Donald E. Brownlee

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Donald Eugene Brownlee (born December 21, 1943) is a professor of astronomy at the University of Washington at Seattle and the principal investigator for NASA's Stardust mission.[1] In 2000, along with his co-author Peter Ward, he co-originated the term Rare Earth.[2] His primary research interests include astrobiology, comets, and cosmic dust.[3] He was born in Las Vegas, Nevada.[4]

Education and employment[edit]

Brownlee studied electrical engineering at University of California, Berkeley, prior to attending graduate school at the University of Washington. Brownlee received his doctorate in astronomy from the University of Washington in 1971,[5] joining the Astronomy Department as faculty in 1975. He has also conducted research as a Distinguished Visiting Professor at the Enrico Fermi Institute at the University of Chicago. Brownlee is co-author with paleontologist Peter Ward of two books, Rare Earth: Why Complex Life is Uncommon in the Universe[2] and The Life and Death of Planet Earth.


In 1991, Asteroid 3259 was named after Brownlee.[6] Also, the International Mineralogical Association has named a new mineral in honor of Donald Brownlee. This new mineral—brownleeite—is the first mineral found from a comet.[7][8] He has been awarded the J. Lawrence Smith Medal[9] from the National Academy of Sciences, the Leonard Medal from the Meteoritical Society, and the NASA Medal for Exceptional Scientific Achievement in 2007. He is a member of the National Academy of Sciences.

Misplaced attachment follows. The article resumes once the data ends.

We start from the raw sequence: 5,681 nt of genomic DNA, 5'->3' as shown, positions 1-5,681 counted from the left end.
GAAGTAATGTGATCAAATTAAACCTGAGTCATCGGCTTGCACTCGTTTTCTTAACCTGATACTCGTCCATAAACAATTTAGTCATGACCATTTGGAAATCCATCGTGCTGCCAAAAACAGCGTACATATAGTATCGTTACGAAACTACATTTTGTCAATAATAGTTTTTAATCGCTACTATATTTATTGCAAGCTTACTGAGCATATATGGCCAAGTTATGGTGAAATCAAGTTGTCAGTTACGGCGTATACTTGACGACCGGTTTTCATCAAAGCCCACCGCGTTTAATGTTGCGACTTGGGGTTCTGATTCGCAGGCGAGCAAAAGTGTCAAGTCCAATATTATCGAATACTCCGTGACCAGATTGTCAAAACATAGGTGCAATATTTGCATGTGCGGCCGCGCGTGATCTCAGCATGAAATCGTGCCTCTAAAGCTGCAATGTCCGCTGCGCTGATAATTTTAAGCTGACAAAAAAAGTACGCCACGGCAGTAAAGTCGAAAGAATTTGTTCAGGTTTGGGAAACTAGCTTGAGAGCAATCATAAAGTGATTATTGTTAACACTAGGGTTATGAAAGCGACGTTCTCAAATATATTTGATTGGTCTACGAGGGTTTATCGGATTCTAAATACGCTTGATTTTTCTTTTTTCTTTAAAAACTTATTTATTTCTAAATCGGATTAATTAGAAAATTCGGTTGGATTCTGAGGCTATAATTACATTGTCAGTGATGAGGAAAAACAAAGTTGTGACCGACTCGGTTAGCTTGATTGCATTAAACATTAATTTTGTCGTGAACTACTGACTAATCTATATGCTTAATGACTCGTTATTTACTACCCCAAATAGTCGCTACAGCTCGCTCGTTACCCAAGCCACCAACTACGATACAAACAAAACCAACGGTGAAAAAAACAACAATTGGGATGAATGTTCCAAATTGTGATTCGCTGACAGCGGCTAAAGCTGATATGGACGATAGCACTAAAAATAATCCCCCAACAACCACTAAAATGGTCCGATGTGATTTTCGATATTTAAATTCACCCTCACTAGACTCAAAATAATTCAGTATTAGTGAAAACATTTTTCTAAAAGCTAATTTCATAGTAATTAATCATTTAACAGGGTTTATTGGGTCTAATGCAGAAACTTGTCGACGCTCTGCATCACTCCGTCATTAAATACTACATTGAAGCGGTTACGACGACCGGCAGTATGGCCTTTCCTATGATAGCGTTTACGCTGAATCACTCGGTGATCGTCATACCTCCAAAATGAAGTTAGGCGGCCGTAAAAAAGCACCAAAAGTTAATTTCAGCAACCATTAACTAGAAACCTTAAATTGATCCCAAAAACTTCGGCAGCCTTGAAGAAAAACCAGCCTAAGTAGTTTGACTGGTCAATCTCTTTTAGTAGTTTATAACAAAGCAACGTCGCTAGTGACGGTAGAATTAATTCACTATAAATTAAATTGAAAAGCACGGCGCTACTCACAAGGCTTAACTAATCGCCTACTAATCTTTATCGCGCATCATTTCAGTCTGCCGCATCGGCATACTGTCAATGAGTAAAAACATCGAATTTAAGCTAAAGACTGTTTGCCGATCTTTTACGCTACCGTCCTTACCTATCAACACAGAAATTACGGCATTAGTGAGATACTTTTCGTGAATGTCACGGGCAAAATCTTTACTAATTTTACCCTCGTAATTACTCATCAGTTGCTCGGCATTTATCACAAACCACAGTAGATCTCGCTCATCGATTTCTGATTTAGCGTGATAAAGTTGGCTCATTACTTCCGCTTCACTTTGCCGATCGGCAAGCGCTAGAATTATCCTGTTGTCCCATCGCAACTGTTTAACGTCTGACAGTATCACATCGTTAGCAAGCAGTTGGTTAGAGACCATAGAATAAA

1. ^ Stardust | JPL | NASA
  2. ^ a b Matt Williams (29 July 2020). "Beyond "Fermi's Paradox" IV: What is the Rare Earth Hypothesis?". Universe Today. Retrieved 6 June 2021. Origins: The term “Rare Earth” takes its name from the book Rare Earth: Why Complex Life Is Uncommon in the Universe (2000), by Peter Ward and Donald E. Brownlee ... As the authors describe it, the Rare Earth argument comes down to two central hypotheses ... making Earth a very special place
  3. ^ The Universe - Spaceship Earth on YouTube
  4. ^ "Questia". Archived from the original on 2014-09-21.
  5. ^ University of Washington Astronomy Department
  6. ^ University of Washington Astronomy Department 1990-91 Faculty Research Report (Report). 1990–1991. Retrieved 11 April 2021.
  7. ^ | Like a rock: New mineral named for UW astronomer | University of Washington News and Information Archived 2008-07-08 at the Wayback Machine
  8. ^ Showstack, Randy (2008-06-24). "News: In Brief". Eos Archives. 89 (26). p. 235. doi:10.1029/2008EO260004.
  9. ^ "J. Lawrence Smith Medal Recipients". 1994. Retrieved 11 April 2021.